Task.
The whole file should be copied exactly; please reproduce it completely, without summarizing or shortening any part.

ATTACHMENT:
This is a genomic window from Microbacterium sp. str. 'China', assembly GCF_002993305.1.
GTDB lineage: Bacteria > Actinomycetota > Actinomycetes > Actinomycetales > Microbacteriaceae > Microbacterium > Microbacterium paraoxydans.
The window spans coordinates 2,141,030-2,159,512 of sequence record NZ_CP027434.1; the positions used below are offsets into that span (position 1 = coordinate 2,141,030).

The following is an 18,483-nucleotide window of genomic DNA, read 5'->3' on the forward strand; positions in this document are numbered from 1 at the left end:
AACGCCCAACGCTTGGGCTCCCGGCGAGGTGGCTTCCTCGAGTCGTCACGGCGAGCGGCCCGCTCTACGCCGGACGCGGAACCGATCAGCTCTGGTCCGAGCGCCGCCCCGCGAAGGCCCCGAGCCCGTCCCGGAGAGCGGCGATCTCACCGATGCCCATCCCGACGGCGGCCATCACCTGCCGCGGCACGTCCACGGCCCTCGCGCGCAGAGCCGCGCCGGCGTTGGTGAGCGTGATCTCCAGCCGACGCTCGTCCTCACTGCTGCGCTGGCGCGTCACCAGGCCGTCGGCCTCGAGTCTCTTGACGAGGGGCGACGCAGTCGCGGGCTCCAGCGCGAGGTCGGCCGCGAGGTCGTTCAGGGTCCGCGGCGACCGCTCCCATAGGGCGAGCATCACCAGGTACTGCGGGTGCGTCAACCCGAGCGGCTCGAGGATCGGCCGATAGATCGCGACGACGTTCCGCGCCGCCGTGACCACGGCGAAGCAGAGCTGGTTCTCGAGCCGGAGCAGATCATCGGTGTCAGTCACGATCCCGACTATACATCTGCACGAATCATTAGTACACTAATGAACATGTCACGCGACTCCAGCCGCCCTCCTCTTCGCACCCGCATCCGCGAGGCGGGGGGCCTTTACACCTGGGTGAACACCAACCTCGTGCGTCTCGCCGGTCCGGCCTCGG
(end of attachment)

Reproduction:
This is a genomic window from Microbacterium sp. str. 'China', assembly GCF_002993305.1.
GTDB lineage: Bacteria > Actinomycetota > Actinomycetes > Actinomycetales > Microbacteriaceae > Microbacterium > Microbacterium paraoxydans.
The window spans coordinates 2,141,030-2,159,512 of sequence record NZ_CP027434.1; the positions used below are offsets into that span (position 1 = coordinate 2,141,030).

The following is an 18,483-nucleotide window of genomic DNA, read 5'->3' on the forward strand; positions in this document are numbered from 1 at the left end:
AACGCCCAACGCTTGGGCTCCCGGCGAGGTGGCTTCCTCGAGTCGTCACGGCGAGCGGCCCGCTCTACGCCGGACGCGGAACCGATCAGCTCTGGTCCGAGCGCCGCCCCGCGAAGGCCCCGAGCCCGTCCCGGAGAGCGGCGATCTCACCGATGCCCATCCCGACGGCGGCCATCACCTGCCGCGGCACGTCCACGGCCCTCGCGCGCAGAGCCGCGCCGGCGTTGGTGAGCGTGATCTCCAGCCGACGCTCGTCCTCACTGCTGCGCTGGCGCGTCACCAGGCCGTCGGCCTCGAGTCTCTTGACGAGGGGCGACGCAGTCGCGGGCTCCAGCGCGAGGTCGGCCGCGAGGTCGTTCAGGGTCCGCGGCGACCGCTCCCATAGGGCGAGCATCACCAGGTACTGCGGGTGCGTCAACCCGAGCGGCTCGAGGATCGGCCGATAGATCGCGACGACGTTCCGCGCCGCCGTGACCACGGCGAAGCAGAGCTGGTTCTCGAGCCGGAGCAGATCATCGGTGTCAGTCACGATCCCGACTATACATCTGCACGAATCATTAGTACACTAATGAACATGTCACGCGACTCCAGCCGCCCTCCTCTTCGCACCCGCATCCGCGAGGCGGGGGGCCTTTACACCTGGGTGAACACCAACCTCGTGCGTCTCGCCGGTCCGGCCTCGG